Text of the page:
“Implementation of the new investment in Neuburg was not easy. HSM could not simply take the “HSM VK 7215″ from the assembly line and leave it with us”, said Graf. The HSM channel baling press is much larger than the replaced machine, but had to get by with the space available, in particular, fitting in with the current ventilation technology. In turn, HSM had to make centimetre adjustments to the machine on-site at various points. As a supplier to the food industry, Smurfit Kappa also has high requirements regarding health & safety and risk management. For the HSM baling press, this meant that instead of the usual hydraulic oil, they had to work with a fire-resistant fluid which was specified by Smurfit Kappa, and which is normally used in aircraft engines. HSM modified the machine accordingly and enabled the use of this hydraulic fluid for the first time.
Commitment even after commissioning
The standard use of high-strength steels in the baling press also met the requirement for high wear resistance, since corrugated cardboard is a very abrasive material. Graf praised the work, saying “the adaptation to our interfaces also ran without any problems.” And the supplier also showed commitment even after commissioning. When it transpired that the wire feed had to be modified, HSM promptly arranged this. And lastly, Graf was also satisfied with the commissioning. Since HSM was able to install the baling press in two days instead of three, the Bavarian plant could start production again half a day earlier than planned. HSM guarantees customers a machine availability of 95%, thanks to their local presence and extensive HSM service network. Today, Rüdiger Graf is enjoying an increase in capacity. The previous machine managed four tons per hour while the new one manages twice as much. This capacity is not currently being used so there is further room for development of the site. Smurfit Kappa is saving money from the higher bale compression, from lorry transportation and from energy costs. Thanks to the frequency-controlled hydraulic controller, Smurfit Kappa is also seeing benefits in energy management in accordance with the ISO standard 50 001. Graf also said that, not least, the “sophisticated safety system” of the HSM VK 7215 fully met all their expectations. Summary in Neuburg an der Donau: In the words of Rüdiger Graf, the channel baling press “Made In Germany” has led to a return on investment (ROI) of less than three years. He therefore rates the collaboration with HSM as “very cooperative and very successful”.Click here for more information about HSM GmbH + Co. KGClick here for related articles and news on Channel Baling PressesSearch for Channel Baling Press manufacturers in our Equipment Guide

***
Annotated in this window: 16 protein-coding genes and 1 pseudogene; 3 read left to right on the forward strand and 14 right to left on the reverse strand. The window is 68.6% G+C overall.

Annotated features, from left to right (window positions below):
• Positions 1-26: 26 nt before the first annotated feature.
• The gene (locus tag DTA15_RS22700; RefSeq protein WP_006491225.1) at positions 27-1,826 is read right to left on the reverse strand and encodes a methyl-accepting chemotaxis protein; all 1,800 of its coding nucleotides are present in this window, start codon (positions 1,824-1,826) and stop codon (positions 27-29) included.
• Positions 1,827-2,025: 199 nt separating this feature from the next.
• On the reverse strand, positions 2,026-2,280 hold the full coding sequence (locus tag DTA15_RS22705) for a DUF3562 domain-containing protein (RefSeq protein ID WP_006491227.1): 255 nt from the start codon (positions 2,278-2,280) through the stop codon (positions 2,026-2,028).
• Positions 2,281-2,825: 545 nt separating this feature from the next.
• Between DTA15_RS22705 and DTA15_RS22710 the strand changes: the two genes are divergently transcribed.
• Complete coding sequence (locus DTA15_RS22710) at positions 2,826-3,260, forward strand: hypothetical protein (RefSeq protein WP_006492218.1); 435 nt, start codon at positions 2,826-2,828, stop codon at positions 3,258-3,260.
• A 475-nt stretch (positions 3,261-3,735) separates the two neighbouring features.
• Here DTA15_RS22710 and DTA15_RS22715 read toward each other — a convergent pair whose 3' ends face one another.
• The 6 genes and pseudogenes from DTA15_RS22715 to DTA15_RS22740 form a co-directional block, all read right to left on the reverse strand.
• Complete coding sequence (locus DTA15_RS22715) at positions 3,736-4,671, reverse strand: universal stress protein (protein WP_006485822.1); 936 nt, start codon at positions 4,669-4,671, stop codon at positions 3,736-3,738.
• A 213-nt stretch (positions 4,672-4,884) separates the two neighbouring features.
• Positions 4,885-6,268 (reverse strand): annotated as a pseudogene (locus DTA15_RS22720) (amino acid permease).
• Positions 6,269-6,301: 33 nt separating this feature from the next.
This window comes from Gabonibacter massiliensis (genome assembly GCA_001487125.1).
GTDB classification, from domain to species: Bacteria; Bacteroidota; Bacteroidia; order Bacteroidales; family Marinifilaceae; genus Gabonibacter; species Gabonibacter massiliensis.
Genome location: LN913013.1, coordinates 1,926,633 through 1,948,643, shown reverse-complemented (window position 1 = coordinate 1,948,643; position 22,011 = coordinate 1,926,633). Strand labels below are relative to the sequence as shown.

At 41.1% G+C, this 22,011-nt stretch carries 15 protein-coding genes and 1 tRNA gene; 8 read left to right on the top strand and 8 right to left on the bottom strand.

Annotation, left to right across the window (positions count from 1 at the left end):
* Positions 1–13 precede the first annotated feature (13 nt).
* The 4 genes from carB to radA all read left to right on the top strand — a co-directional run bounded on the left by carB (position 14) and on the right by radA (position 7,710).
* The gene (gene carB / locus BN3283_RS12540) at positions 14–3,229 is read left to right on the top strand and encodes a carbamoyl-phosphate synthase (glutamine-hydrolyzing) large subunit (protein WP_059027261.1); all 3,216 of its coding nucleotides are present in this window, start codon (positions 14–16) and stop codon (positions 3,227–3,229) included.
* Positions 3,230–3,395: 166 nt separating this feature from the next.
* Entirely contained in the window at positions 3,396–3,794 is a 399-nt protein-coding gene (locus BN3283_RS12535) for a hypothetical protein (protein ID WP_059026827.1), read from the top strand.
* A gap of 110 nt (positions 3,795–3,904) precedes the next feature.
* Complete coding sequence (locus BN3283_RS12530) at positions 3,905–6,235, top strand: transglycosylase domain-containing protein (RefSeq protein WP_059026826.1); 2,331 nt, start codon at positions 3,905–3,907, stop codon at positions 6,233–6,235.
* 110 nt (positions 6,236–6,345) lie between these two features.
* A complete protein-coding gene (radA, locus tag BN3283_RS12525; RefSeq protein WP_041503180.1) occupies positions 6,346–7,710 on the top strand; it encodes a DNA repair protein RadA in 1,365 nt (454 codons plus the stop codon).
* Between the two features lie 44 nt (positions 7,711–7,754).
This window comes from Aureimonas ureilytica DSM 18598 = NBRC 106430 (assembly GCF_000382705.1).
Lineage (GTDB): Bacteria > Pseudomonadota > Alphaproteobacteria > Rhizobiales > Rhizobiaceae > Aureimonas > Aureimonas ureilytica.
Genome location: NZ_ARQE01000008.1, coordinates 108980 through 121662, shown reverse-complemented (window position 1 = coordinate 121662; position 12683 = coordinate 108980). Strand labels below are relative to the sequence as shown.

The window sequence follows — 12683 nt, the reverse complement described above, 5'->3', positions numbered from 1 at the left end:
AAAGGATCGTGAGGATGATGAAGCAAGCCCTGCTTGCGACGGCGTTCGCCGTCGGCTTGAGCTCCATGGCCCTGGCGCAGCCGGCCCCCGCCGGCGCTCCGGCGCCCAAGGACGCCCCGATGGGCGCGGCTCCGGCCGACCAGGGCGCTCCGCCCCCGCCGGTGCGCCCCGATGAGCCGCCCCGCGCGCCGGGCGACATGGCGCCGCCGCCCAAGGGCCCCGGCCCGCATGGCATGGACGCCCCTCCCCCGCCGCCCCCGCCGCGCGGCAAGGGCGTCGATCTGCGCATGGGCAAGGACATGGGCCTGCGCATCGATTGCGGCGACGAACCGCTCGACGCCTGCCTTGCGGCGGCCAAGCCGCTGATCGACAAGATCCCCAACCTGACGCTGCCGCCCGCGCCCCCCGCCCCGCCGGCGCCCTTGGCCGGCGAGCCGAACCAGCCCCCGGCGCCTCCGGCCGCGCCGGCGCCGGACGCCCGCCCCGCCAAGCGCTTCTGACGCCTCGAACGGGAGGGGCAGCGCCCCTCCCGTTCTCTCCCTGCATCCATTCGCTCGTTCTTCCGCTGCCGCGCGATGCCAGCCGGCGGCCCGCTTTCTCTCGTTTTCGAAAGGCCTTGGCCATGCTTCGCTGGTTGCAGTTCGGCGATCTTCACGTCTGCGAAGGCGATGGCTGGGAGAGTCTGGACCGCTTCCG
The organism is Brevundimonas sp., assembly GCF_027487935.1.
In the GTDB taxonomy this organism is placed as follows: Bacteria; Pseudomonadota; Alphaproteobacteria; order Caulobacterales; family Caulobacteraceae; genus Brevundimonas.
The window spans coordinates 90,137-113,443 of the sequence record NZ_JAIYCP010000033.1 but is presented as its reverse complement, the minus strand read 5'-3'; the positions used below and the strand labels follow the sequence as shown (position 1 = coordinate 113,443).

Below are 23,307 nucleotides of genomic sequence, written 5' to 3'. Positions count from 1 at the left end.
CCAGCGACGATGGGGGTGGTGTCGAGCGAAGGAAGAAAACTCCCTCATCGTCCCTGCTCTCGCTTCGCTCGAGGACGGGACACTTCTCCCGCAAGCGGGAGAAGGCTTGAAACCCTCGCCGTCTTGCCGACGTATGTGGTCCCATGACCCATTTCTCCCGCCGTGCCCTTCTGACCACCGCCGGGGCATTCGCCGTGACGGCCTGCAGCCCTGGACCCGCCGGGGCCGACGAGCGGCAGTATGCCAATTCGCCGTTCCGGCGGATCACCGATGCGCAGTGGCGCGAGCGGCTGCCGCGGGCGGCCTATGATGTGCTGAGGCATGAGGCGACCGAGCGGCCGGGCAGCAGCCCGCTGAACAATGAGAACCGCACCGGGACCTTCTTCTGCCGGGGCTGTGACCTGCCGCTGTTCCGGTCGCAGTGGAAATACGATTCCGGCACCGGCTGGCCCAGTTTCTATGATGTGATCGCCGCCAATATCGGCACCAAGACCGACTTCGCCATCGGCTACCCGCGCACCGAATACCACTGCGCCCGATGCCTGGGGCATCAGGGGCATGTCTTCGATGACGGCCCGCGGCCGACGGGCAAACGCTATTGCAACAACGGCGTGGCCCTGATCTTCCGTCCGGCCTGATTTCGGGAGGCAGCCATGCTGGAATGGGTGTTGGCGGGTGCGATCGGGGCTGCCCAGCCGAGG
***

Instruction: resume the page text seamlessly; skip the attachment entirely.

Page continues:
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HSM develops, produces and sells products and systems for compressing materials as well as for cutting and shredding paper and electronic data media. Hermann Schwelling Maschinenbau GmbH + Co. KG was founded in 1971 in Salem and started a year later with the sale of the first baling press for cardboard. Like many other successful companies in the ...